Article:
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this is a film that i was inclined to like at the outset : the two main characters had been involved with the fine television drama st .
elsewhere for several years , and i had understood that the director/screenwriter had written for the show on occasion also .
i am sorry to report that the results were not up to my expectations , nor were they satisfactory .
if i had to list a reason why . . . .
but that would be getting ahead of myself ; besides , it's not immediately clear , as there are so many problems with the film .
adam arkin plays a grade-school teacher who is sardonic , cynical , and somewhat abrasive , but a good teacher .
he spends his lunches playing basketball by himself on a nearby court .
one day , he meets a drifter ( david morse , who plays jack morrison on st .
elsewhere ) in the park , and inveigles him in a game of one-on-one basketball .
morse turns out to be good , and a friendship slowly develops between the two , as their respective professions progress on the screen--arkin's teaching , and morse's selling of paper flowers to passing motorists .
so far , my major complaint would be the lack of dialogue , and the constant intrusion of the musical soundtrack .
good music to be sure , but it doesn't replace the dialogue for setting the mood or telling the story--it makes the film somewhat minimalistic , a technique i rarely admire .
suddenly their friendship is interrupted by morse's introduction to a fellow teacher of arkin's , a woman arkin has long admired from afar , but it too reticent to approach .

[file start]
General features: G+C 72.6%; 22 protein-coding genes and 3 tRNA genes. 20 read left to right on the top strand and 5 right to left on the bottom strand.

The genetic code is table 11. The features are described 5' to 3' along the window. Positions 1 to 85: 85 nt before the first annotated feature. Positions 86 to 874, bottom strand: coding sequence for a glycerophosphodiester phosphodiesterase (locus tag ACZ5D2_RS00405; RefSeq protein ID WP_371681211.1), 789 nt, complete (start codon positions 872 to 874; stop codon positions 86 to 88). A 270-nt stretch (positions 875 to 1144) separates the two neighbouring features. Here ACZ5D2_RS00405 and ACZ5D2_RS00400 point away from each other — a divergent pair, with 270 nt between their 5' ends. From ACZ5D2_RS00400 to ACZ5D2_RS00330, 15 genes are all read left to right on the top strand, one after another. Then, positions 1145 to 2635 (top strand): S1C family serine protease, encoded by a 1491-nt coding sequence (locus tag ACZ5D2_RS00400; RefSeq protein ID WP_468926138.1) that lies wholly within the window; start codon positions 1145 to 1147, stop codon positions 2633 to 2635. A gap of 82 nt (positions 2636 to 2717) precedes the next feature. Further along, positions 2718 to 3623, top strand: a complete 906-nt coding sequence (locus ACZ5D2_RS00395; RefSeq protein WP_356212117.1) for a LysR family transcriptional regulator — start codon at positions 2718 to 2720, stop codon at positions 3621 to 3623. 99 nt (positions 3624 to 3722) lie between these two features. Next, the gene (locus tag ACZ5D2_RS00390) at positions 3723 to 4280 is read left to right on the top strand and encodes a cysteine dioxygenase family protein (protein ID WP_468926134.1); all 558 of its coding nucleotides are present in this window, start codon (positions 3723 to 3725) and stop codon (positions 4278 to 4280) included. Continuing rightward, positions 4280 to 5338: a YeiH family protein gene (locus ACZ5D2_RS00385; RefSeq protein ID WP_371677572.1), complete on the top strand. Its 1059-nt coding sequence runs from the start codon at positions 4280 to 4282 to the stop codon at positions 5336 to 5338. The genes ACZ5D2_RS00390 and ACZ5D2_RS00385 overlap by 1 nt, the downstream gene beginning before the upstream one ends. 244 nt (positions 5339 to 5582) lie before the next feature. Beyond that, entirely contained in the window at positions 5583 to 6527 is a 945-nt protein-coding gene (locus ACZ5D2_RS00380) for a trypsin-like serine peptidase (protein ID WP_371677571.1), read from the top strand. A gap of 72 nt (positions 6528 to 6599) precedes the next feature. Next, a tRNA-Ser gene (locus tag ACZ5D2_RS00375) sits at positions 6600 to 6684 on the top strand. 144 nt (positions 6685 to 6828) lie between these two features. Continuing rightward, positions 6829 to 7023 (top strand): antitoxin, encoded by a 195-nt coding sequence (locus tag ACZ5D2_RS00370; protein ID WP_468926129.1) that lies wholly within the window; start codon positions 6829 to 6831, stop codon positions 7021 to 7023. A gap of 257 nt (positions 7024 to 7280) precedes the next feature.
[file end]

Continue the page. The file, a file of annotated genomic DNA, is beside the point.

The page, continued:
it appears that she begins to admire morse ( who enjoys here attentions , but isn't sure what to do about it--she doesn't realize that he is a drifter , and knows nothing about his past ) , and this causes friction between arkin and almost everyone else .
until then , i had only a vague dissatisfaction with the film .
the conclusion is where it begins to evolve into a full-fledged failure .
the woman , at least to me , appeared to be fairly shallow ; i didn't realize how shallow until her final scene with arkin , where she reveals that she has been trying to make arkin jealous by her attentions to morse .
somehow , this is made to appear as if it is arkin's fault , and it is left with him feeling somehow victorious that he's gotten such a find of girlfriend .
frankly , dropping her on the spot would have seemed the most civilized action arkin could make ; punching her in the mouth not the least .
after this , the childish confrontation between morse and arkin at the end seems almost natural .
if i had to summarize a major gripe , it's that this is a story spread too thin , that creates semi-likable characters at the outset , and then suddenly jerks them into being 16-year-olds at the last moment .
it might be true-to-life with some people ; but that doesn't mean * i * have to like it .
i don't .
.
avoid .